1. a. What unit is considered to compose the first order of chromatin folding in eukaryotes?
b. Define the terms "heterochromatin" and "euchromatin."
c. Why is transcription control necessary in eukaryotes?
2. a. List the three types of RNA polymerase enzyme, and for each, give the RNA molecule type it produces.
b. What are the three components of a preinitiation complex?
c. Describe the promoter sequence recognized by RNA polymerase II. Why might it be more complex than the other two promoters?
3. Take any RNA polymerase and describe the sequence of events of transcription of a specific DNA sequence. Include the assembly of the preiniation complex through elongation to termination.
4. a. Describe two post-transcriptional mechanisms.
b. What is the purpose of such mechanisms?
c. What is R-looping?
5. Consider the whole process of transcription in both eukaryotes and prokaryotes. Compare and contrast the two mechanisms in detail.
1. a. What unit is considered to compose the first order of chromatin folding in eukaryotes? The first order of chromatin folding in eukaryotes is called the "nucleosome." The nucleosome core particle consists of approximately 147 base pairs of DNA wrapped almost twice (1.65 superhelical turns) around a histone octamer consisting of 2 copies each of the core histones H2A, H2B, H3 and H4.
b. Define the terms "heterochromatin" and "euchromatin." Heterochromatin is chromosomal material that is darkly staining and tightly coiled throughout the cell cycle and that is, for the most part, genetically inactive. Euchromatin is a lightly packed form of chromatin encoding for many genes and is often being actively transcribed. Euchromatin is found in both eukaryotes and prokaryotes.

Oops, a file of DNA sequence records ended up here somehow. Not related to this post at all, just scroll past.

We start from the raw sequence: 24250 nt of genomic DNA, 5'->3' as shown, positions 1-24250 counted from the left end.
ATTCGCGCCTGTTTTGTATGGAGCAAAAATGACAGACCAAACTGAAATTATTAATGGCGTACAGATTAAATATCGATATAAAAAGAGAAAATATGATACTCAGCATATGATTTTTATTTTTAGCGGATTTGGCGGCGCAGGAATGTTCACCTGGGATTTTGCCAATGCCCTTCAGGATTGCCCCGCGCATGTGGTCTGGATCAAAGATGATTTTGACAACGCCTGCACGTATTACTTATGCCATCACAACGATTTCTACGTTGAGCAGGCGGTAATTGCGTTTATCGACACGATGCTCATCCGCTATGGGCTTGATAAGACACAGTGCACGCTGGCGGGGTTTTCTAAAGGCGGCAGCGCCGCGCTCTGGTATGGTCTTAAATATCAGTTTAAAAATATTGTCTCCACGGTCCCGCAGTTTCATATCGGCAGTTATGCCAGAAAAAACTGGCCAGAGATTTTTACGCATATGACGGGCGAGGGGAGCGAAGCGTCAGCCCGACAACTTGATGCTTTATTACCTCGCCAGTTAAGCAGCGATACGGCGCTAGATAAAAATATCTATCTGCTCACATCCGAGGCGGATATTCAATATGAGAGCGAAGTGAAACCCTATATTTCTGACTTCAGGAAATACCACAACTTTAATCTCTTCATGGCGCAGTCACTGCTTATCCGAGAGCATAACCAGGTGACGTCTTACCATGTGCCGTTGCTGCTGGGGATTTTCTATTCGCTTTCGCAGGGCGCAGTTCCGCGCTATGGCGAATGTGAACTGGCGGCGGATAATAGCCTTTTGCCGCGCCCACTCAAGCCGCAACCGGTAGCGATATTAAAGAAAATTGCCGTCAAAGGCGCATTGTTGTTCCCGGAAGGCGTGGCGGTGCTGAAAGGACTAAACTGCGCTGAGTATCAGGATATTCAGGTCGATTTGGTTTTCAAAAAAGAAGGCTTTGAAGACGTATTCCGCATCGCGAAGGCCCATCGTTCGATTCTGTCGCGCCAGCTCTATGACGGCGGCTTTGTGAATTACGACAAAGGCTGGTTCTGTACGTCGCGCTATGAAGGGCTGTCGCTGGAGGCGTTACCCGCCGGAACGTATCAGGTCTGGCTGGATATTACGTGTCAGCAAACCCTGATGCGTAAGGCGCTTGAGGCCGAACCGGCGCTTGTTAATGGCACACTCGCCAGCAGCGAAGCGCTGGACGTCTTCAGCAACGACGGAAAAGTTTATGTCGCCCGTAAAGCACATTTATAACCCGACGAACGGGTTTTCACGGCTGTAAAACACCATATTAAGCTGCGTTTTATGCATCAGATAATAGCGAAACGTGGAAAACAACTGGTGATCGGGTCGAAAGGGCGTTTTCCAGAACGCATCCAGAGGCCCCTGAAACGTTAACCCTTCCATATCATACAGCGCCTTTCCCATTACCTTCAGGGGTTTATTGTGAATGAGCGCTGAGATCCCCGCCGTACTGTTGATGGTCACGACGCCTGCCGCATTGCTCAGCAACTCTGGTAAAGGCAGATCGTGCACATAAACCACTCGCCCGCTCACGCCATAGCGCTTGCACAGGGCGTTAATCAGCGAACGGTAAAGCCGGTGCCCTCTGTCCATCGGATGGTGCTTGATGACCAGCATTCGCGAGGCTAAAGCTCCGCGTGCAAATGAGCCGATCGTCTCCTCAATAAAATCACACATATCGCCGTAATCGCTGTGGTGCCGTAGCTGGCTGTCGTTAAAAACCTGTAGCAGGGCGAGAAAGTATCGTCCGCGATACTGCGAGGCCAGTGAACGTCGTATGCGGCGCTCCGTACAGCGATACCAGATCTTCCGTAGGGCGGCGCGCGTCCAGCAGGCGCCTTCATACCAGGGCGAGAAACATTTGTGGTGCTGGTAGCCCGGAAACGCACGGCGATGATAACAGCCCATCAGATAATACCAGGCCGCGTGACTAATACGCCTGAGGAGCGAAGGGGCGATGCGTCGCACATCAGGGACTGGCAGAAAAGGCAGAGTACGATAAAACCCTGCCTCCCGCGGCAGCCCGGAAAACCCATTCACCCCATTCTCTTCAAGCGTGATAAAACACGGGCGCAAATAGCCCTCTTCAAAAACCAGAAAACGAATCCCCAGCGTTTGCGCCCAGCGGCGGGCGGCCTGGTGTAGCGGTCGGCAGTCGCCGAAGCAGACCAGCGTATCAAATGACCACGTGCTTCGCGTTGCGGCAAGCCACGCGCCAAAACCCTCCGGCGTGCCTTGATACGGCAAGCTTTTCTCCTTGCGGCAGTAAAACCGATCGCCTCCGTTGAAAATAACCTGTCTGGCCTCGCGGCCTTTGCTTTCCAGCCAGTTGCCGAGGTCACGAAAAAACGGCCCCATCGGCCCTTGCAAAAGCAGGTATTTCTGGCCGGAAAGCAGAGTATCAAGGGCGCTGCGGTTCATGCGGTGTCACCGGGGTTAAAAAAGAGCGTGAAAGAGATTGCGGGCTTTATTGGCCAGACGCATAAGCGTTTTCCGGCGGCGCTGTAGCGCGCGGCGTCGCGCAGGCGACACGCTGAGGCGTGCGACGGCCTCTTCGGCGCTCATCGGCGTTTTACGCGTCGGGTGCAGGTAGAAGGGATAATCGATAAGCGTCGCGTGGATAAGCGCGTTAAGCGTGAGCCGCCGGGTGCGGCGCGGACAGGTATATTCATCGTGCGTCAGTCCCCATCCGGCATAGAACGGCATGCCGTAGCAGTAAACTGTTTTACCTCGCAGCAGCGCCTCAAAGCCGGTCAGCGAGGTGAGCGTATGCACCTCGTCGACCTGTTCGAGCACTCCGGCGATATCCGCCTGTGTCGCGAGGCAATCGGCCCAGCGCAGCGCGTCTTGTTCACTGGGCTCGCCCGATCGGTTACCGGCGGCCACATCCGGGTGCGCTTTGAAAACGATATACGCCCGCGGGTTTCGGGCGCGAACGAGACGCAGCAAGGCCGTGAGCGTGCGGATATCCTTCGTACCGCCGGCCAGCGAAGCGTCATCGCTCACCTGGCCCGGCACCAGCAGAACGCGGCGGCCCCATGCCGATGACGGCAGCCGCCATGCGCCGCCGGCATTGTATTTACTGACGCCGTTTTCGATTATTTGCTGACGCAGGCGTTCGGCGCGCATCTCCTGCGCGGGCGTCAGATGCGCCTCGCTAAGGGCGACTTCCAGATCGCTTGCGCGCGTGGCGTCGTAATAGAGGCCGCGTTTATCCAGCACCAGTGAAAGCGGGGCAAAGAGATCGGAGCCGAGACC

c. Why is transcription control necessary in eukaryotes? Transcription control is necessary in eukaryotes because this process is used to copy specific genes for specific functions. Transcription for these organisms requires some energy, and this is energy cells do not want to waste. It is important that transcription is completed correctly, producing mRNA products that are functional and not mutated. If an mRNA product is mutated, it is degraded and essentially "wasted." A mutated mRNA could be translated, creating a mutated protein. Stopping mutation is important in eukaryotes, which are mostly multi-celled organisms. Prokaryotes, or single-celled organisms, do not need to put as much effort into controlling transcription. Eukaryotes have multiple control check-points for the transcription process.
2. a. List the three types of RNA polymerase enzyme, and for each, give the RNA molecule type it produces. Eukaryotes have three RNA polymerase enzymes, named RNA polymerase I, RNA polymerase II, and RNA polymerase III. RNA polymerase I makes pre-rRNA, which will eventually mature into the 28S, 18S, and 5.8S rRNA subunits that make up a ribosome. RNA polymerase II makes mRNA precursors, as well as microRNSa and snRNAs. RNA polymerase III makes ...
The expert examines transcription in eukaryotes.